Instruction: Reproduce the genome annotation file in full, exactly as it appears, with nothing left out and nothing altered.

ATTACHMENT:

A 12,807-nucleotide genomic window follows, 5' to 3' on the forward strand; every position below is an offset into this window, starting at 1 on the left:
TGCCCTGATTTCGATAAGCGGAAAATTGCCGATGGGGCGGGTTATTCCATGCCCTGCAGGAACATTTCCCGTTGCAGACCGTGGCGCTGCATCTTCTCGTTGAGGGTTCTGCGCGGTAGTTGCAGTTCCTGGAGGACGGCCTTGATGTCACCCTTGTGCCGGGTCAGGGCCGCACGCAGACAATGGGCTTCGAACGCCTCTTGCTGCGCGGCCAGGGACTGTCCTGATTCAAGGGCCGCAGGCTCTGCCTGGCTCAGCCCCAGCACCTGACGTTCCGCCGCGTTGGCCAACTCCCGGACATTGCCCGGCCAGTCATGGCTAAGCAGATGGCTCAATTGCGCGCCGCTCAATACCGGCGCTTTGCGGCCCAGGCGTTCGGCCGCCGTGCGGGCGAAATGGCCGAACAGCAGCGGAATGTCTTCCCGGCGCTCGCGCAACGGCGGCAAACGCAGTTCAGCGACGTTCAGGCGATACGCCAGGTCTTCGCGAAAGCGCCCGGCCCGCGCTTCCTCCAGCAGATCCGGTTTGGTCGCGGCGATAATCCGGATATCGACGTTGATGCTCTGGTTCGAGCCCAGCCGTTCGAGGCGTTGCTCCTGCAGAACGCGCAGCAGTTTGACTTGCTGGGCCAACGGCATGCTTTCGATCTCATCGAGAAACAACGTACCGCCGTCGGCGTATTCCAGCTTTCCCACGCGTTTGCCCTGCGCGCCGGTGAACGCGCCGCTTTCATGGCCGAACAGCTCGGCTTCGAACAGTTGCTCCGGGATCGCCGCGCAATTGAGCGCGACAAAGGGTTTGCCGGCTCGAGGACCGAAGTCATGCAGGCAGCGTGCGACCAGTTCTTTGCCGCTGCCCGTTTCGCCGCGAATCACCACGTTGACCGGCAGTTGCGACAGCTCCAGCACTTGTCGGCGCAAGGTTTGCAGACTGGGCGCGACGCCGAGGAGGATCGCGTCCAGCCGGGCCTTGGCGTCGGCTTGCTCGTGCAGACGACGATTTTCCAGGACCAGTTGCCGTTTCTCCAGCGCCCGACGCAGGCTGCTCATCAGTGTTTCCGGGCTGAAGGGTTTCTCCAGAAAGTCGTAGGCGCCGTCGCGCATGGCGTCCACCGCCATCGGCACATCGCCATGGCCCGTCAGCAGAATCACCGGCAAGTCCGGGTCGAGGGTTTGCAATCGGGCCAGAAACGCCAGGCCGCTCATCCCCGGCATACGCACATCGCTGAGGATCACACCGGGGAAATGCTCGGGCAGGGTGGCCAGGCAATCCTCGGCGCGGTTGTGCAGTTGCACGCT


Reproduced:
A 12,807-nucleotide genomic window follows, 5' to 3' on the forward strand; every position below is an offset into this window, starting at 1 on the left:
TGCCCTGATTTCGATAAGCGGAAAATTGCCGATGGGGCGGGTTATTCCATGCCCTGCAGGAACATTTCCCGTTGCAGACCGTGGCGCTGCATCTTCTCGTTGAGGGTTCTGCGCGGTAGTTGCAGTTCCTGGAGGACGGCCTTGATGTCACCCTTGTGCCGGGTCAGGGCCGCACGCAGACAATGGGCTTCGAACGCCTCTTGCTGCGCGGCCAGGGACTGTCCTGATTCAAGGGCCGCAGGCTCTGCCTGGCTCAGCCCCAGCACCTGACGTTCCGCCGCGTTGGCCAACTCCCGGACATTGCCCGGCCAGTCATGGCTAAGCAGATGGCTCAATTGCGCGCCGCTCAATACCGGCGCTTTGCGGCCCAGGCGTTCGGCCGCCGTGCGGGCGAAATGGCCGAACAGCAGCGGAATGTCTTCCCGGCGCTCGCGCAACGGCGGCAAACGCAGTTCAGCGACGTTCAGGCGATACGCCAGGTCTTCGCGAAAGCGCCCGGCCCGCGCTTCCTCCAGCAGATCCGGTTTGGTCGCGGCGATAATCCGGATATCGACGTTGATGCTCTGGTTCGAGCCCAGCCGTTCGAGGCGTTGCTCCTGCAGAACGCGCAGCAGTTTGACTTGCTGGGCCAACGGCATGCTTTCGATCTCATCGAGAAACAACGTACCGCCGTCGGCGTATTCCAGCTTTCCCACGCGTTTGCCCTGCGCGCCGGTGAACGCGCCGCTTTCATGGCCGAACAGCTCGGCTTCGAACAGTTGCTCCGGGATCGCCGCGCAATTGAGCGCGACAAAGGGTTTGCCGGCTCGAGGACCGAAGTCATGCAGGCAGCGTGCGACCAGTTCTTTGCCGCTGCCCGTTTCGCCGCGAATCACCACGTTGACCGGCAGTTGCGACAGCTCCAGCACTTGTCGGCGCAAGGTTTGCAGACTGGGCGCGACGCCGAGGAGGATCGCGTCCAGCCGGGCCTTGGCGTCGGCTTGCTCGTGCAGACGACGATTTTCCAGGACCAGTTGCCGTTTCTCCAGCGCCCGACGCAGGCTGCTCATCAGTGTTTCCGGGCTGAAGGGTTTCTCCAGAAAGTCGTAGGCGCCGTCGCGCATGGCGTCCACCGCCATCGGCACATCGCCATGGCCCGTCAGCAGAATCACCGGCAAGTCCGGGTCGAGGGTTTGCAATCGGGCCAGAAACGCCAGGCCGCTCATCCCCGGCATACGCACATCGCTGAGGATCACACCGGGGAAATGCTCGGGCAGGGTGGCCAGGCAATCCTCGGCGCGGTTGTGCAGTTGCACGCT